Ikasi has been used in a very universal, lazy and unimaginative way by most contemporary artists. They have used it in such a way that makes it almost impossible for us to think of the township as capable of existing and recreating itself outside of the boundaries of its formation. They are always reiterating the cold truth that the township is nothing short of a concentration camp, where blacks are stacked so that they are closer to work. Those with no work smoke, rape and are stabbed on weekends.
Of course, we understand the history under which the township came to exist; the unspeakable conditions that made the streets of Ndofaya. We are well aware of the echoing cries of hunger that continue to resound the narrow streets of Gomora. The deployment of the military in Khayelitsha will never cease to remind us of the township as always already a corpse that rots from within. We are well aware that the township is a death-bound place where everything that tries to find life there is already dead in advance.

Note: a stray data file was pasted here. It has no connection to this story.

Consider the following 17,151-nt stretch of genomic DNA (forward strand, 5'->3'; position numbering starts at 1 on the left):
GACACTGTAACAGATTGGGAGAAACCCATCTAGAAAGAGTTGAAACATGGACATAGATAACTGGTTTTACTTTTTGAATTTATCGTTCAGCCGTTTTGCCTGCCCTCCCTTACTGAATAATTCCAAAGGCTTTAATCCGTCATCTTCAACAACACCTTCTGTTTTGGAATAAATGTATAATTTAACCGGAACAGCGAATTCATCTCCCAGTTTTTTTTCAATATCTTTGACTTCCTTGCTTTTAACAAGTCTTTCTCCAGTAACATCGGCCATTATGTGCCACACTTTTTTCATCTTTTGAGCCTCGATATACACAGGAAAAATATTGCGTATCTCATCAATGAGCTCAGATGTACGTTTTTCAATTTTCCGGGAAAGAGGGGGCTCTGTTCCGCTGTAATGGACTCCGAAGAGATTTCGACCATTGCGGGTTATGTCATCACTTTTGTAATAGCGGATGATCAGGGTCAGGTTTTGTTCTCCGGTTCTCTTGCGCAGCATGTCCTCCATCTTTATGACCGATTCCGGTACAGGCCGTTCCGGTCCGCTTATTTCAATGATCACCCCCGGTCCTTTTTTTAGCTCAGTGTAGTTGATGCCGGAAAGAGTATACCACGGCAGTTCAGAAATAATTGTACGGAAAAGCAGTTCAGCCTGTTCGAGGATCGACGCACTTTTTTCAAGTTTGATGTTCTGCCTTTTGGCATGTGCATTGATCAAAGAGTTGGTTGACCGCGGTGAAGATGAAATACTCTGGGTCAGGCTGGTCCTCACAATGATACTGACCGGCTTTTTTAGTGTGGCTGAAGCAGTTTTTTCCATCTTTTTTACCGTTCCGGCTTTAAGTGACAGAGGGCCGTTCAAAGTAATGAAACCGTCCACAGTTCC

But the township, in its many variations, demands that we see it as much more than that. It is more than just a place that we must constantly dream of escaping. And, I must say this immediately, the township has also demonstrated throughout its existence that it is not just a place where “dreams go to die”.
The idea of ukuphuma elokishini as peddled by the likes of Simphiwe Dana and reiterated by The Muffinz does not begin to assist us in finding alternative ways of seeing, being and thinking about the township. It actually traps us into an endless pursuit of something that is unattainable. Leave the township and go where? The entire South Africa is an extension of white dominion. These “I am not going back to the township” tropes deny us a much richer reading of the township with all its doubles.